In response to the former: It's theoretically not a big deal if you copy-paste a well fleshed-out answer line from a previous packet, in order to make sure that your question says, e.g. "ANSWER: Fyodor Mikhailovich Dostoevsky" rather than leaving out his middle name or making another spelling/transliteration mistake. That said, I will caution people against copy-pasting like this because a huge number of past answer lines are actually quite lazy and either (a) don't list alternative answers that teams might give (b) go overboard with answers that are extremely tenuous or full-on inaccurate (c) have specific instructions which don't make sense for future questions (e.g. "accept The Gambler before mention"). It's better for accuracy's sake, and for your learning process, to create a new answer line for your question, and to always double-check it for little mistakes against a reliable source so as not to mess up small things such as "Alfred" vs. "Albert" on the fly.

Re: James's original question about bonuses: I think the answer to James's original question depends largely on intent. If you are trying to write a good bonus (particularly at lower difficulty levels) and it ends up having the same three answer lines as an existing bonus, that's probably not a huge deal (unless something else has changed in the interim, such as the hard part from the original bonus becoming artificially easier with time and quizbowl exposure). If one intends to write the same three parts for a bonus as a previously existing bonus, and then submits them for use in a question set, that's at best a pretty disreputable writing habit and at worst pretty iffy for the health of the game, which requires new ideas and new takes on old ideas to stay viable.
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Re: Is copying answerlines also plagiarism?

Post by vinteuil » Sat Dec 06, 2014 4:01 pm

no ice wrote:But what about bonuses? Choosing the theme and all three answerlines of a bonus is maybe 50% of the effort in writing one.
Of course, this can happen accidentally: http://www.hsquizbowl.org/forums/viewto ... =21&t=5253
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Re: Is copying answerlines also plagiarism?

Post by Valefor » Sat Dec 06, 2014 6:54 pm

setht wrote:(Note: for NAQT questions, please don't bother listing the 50 names of Marduk.)

-Seth
You do realize it is now my mission to write a question that finds a way to require listing the 50 names of Marduk, right? :P
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Re: Is copying answerlines also plagiarism?

Post by at your pleasure » Sat Dec 06, 2014 10:05 pm

Vissi d'arte wrote:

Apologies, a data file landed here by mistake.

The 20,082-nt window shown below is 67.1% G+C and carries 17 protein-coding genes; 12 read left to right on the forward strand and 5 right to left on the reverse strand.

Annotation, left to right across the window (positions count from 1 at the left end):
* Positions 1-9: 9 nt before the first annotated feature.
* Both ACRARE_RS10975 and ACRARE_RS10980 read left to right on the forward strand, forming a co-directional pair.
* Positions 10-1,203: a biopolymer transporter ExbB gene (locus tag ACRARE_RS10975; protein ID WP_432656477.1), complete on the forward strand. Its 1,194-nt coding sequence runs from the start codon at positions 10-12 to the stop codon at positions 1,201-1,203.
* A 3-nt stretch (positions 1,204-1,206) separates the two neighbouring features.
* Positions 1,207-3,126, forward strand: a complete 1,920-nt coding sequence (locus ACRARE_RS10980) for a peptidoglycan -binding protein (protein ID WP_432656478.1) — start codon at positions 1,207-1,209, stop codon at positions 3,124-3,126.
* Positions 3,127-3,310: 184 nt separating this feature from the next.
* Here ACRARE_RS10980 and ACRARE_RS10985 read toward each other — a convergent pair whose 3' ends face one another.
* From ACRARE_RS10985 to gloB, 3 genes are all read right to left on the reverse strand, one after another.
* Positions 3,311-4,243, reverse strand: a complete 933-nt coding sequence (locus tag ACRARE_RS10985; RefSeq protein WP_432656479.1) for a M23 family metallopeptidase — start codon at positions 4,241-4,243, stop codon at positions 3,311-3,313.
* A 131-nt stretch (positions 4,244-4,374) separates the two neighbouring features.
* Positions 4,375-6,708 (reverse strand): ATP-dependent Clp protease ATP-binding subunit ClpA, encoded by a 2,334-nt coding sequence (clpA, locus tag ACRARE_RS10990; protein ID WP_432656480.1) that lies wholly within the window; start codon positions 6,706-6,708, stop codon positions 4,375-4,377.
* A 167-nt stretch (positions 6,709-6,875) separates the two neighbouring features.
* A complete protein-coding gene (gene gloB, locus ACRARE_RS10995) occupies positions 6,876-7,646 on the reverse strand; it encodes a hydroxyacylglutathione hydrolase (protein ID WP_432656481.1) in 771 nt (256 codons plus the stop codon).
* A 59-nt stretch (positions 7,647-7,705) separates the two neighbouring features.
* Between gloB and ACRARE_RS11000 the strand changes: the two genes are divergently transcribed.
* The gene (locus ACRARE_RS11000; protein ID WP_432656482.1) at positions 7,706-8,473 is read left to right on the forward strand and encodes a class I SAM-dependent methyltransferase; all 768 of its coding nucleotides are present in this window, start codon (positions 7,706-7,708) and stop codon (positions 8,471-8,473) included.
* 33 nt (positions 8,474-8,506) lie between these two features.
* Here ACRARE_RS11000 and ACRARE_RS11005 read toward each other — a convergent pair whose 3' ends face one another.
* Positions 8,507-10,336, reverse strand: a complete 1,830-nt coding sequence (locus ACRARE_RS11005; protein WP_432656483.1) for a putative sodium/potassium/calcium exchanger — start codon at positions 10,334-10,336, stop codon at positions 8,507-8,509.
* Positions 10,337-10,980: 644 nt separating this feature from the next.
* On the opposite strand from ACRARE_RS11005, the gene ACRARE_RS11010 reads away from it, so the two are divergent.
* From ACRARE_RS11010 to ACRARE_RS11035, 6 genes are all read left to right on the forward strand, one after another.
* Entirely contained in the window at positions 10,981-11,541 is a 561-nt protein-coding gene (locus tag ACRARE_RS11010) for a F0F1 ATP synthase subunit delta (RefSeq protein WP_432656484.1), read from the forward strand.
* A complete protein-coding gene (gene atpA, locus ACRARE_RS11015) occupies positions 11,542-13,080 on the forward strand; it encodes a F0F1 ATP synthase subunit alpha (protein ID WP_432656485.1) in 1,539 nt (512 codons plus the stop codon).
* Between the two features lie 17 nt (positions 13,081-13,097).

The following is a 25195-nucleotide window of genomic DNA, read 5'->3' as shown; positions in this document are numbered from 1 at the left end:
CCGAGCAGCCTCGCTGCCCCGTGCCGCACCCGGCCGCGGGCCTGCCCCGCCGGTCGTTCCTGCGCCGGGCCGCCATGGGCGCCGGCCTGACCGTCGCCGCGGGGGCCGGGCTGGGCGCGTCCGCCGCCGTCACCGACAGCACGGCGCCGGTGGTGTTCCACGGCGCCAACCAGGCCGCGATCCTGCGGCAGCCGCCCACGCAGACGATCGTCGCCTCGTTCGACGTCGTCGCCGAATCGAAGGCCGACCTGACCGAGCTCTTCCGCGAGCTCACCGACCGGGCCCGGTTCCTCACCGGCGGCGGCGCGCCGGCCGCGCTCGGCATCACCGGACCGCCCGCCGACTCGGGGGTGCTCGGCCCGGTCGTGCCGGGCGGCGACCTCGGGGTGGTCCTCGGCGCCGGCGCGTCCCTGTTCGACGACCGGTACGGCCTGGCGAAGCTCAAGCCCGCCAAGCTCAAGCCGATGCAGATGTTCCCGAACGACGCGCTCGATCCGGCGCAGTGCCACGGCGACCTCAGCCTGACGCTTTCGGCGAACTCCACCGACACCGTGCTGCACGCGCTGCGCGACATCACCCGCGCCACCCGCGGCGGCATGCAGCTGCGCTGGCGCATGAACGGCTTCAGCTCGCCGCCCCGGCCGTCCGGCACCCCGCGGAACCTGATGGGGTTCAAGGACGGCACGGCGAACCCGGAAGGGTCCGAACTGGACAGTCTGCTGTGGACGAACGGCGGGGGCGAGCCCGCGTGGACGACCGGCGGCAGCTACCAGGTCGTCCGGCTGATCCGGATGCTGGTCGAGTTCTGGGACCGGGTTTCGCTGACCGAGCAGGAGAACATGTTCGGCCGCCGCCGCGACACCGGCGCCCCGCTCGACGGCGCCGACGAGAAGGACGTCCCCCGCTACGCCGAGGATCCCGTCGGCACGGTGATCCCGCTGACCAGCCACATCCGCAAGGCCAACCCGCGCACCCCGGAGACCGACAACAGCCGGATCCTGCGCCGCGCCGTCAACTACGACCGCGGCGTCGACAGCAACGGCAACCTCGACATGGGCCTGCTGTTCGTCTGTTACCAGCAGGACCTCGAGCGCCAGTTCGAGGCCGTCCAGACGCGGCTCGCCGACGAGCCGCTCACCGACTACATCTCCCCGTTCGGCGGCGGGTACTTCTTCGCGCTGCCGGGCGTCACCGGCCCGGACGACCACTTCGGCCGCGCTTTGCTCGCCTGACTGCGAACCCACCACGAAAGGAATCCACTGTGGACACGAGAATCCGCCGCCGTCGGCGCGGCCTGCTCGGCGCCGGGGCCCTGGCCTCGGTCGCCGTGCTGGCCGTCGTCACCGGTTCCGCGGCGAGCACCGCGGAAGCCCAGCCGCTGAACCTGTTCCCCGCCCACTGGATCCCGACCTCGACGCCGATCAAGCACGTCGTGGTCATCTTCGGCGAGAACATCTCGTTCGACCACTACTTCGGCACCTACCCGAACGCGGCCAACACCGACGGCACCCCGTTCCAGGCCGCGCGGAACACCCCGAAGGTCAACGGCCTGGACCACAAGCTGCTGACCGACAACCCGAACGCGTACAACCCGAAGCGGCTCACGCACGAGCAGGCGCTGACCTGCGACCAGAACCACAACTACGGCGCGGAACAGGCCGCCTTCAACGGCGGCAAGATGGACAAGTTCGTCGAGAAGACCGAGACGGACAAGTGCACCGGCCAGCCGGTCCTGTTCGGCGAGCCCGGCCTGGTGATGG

setht wrote:(Note: for NAQT questions, please don't bother listing the 50 names of Marduk.)

-Seth
You do realize it is now my mission to write a question that finds a way to require listing the 50 names of Marduk, right? :P
There was a question in CO 2013 on "Names of Marduk", which is probably the closest you are likely to get to this without entering the realm of the absurd.
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Re: Is copying answerlines also plagiarism?

Post by Adventure Temple Trail » Sat Dec 06, 2014 11:23 pm

I'll also add that it becomes much more possible, and is much more important, to pick out new hard [and sometimes middle] parts for bonuses as difficulty goes up. At the high school level it's nice to try and find new hard parts but it's often difficult to do so in practice without going overboard. Once you get to regular collegiate difficulty or higher it really is desirable and recommended to try and find something new (again, without actually going overboard) and at a tournament such as Chicago Open teams have an opportunity to do something new in basically every bonus they submit.

Here are some ways of thinking up new, difficulty-appropriate bonus parts even on easy topics, for those who want to get the gears turning:
  • For works of fiction, go beyond asking about primary characters, titles, and authors to secondary characters, plot events, and key locales within the work
  • Ask about traits that characters or people have within a work
  • Ask teams for notable short quotes or key phrases within a work of (also works for non-fiction such as a philosophical treatise or political speech)
  • Think of a way to turn a piece of information of middle to late difficulty into a bonus part (e.g. if you see a bunch of tossups describing how bacteriophages were tagged with radioactive phosphorous and sulfur in the Hershey-Chase experiment, you could try a bonus part with "ANSWER: _phosphorous_ AND _sulfur_"
at your pleasure wrote:
Vissi d'arte wrote:
setht wrote:(Note: for NAQT questions, please don't bother listing the 50 names of Marduk.)

-Seth
You do realize it is now my mission to write a question that finds a way to require listing the 50 names of Marduk, right? :P
There was a question in CO 2013 on "Names of Marduk", which is probably the closest you are likely to get to this without entering the realm of the absurd.
You're welcome for that one.